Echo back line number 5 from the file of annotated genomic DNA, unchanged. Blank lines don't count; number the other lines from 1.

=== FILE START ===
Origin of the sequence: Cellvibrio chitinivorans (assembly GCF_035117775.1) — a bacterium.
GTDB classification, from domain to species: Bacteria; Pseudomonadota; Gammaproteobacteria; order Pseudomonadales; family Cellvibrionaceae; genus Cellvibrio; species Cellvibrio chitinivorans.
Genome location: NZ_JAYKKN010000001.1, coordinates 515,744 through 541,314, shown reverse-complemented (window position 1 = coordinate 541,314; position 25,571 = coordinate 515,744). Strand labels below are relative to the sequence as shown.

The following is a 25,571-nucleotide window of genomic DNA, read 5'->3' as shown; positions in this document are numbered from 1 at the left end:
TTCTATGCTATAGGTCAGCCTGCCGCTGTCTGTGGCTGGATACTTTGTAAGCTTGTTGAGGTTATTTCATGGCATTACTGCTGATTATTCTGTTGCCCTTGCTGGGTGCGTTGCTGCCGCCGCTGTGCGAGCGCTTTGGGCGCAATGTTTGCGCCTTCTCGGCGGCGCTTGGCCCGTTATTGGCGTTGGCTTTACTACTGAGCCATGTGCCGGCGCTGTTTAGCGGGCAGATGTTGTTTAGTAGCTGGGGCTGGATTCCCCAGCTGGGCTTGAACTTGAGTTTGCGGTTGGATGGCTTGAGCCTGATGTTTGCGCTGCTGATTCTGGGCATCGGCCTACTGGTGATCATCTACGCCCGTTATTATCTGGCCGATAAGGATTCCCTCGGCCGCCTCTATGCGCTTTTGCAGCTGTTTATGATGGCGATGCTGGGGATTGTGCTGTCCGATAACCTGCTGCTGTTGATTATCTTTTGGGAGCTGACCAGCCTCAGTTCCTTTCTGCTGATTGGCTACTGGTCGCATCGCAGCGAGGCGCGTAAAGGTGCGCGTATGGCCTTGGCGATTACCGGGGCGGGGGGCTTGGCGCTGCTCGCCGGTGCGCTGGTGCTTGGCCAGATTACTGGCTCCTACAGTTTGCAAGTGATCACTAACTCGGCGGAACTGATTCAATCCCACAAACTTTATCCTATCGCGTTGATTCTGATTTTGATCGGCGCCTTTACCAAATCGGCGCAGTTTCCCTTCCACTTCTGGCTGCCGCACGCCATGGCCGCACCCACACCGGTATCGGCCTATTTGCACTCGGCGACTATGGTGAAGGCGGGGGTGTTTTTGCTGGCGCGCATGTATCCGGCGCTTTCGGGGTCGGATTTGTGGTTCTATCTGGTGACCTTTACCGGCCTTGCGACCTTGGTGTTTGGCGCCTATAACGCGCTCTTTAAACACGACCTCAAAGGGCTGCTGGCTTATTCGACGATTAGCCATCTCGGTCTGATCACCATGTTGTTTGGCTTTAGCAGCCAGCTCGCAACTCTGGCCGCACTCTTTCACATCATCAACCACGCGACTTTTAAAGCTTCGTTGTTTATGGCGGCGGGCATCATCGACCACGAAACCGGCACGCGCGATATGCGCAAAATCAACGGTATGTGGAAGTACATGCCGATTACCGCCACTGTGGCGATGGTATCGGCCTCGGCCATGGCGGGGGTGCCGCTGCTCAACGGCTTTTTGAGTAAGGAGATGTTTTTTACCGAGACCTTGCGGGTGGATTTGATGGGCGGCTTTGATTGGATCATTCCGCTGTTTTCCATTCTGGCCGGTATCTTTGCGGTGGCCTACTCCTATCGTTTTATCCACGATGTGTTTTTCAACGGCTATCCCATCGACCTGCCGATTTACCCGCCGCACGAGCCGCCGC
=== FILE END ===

TTCTATGCTATAGGTCAGCCTGCCGCTGTCTGTGGCTGGATACTTTGTAAGCTTGTTGAGGTTATTTCATGGCATTACTGCTGATTATTCTGTTGCCCTTGCTGGGTGCGTTGCTGCCGCCGCTGTGCGAGCGCTTTGGGCGCAATGTTTGCGCCTTCTCGGCGGCGCTTGGCCCGTTATTGGCGTTGGCTTTACTACTGAGCCATGTGCCGGCGCTGTTTAGCGGGCAGATGTTGTTTAGTAGCTGGGGCTGGATTCCCCAGCTGGGCTTGAACTTGAGTTTGCGGTTGGATGGCTTGAGCCTGATGTTTGCGCTGCTGATTCTGGGCATCGGCCTACTGGTGATCATCTACGCCCGTTATTATCTGGCCGATAAGGATTCCCTCGGCCGCCTCTATGCGCTTTTGCAGCTGTTTATGATGGCGATGCTGGGGATTGTGCTGTCCGATAACCTGCTGCTGTTGATTATCTTTTGGGAGCTGACCAGCCTCAGTTCCTTTCTGCTGATTGGCTACTGGTCGCATCGCAGCGAGGCGCGTAAAGGTGCGCGTATGGCCTTGGCGATTACCGGGGCGGGGGGCTTGGCGCTGCTCGCCGGTGCGCTGGTGCTTGGCCAGATTACTGGCTCCTACAGTTTGCAAGTGATCACTAACTCGGCGGAACTGATTCAATCCCACAAACTTTATCCTATCGCGTTGATTCTGATTTTGATCGGCGCCTTTACCAAATCGGCGCAGTTTCCCTTCCACTTCTGGCTGCCGCACGCCATGGCCGCACCCACACCGGTATCGGCCTATTTGCACTCGGCGACTATGGTGAAGGCGGGGGTGTTTTTGCTGGCGCGCATGTATCCGGCGCTTTCGGGGTCGGATTTGTGGTTCTATCTGGTGACCTTTACCGGCCTTGCGACCTTGGTGTTTGGCGCCTATAACGCGCTCTTTAAACACGACCTCAAAGGGCTGCTGGCTTATTCGACGATTAGCCATCTCGGTCTGATCACCATGTTGTTTGGCTTTAGCAGCCAGCTCGCAACTCTGGCCGCACTCTTTCACATCATCAACCACGCGACTTTTAAAGCTTCGTTGTTTATGGCGGCGGGCATCATCGACCACGAAACCGGCACGCGCGATATGCGCAAAATCAACGGTATGTGGAAGTACATGCCGATTACCGCCACTGTGGCGATGGTATCGGCCTCGGCCATGGCGGGGGTGCCGCTGCTCAACGGCTTTTTGAGTAAGGAGATGTTTTTTACCGAGACCTTGCGGGTGGATTTGATGGGCGGCTTTGATTGGATCATTCCGCTGTTTTCCATTCTGGCCGGTATCTTTGCGGTGGCCTACTCCTATCGTTTTATCCACGATGTGTTTTTCAACGGCTATCCCATCGACCTGCCGATTTACCCGCCGCACGAGCCGCCGC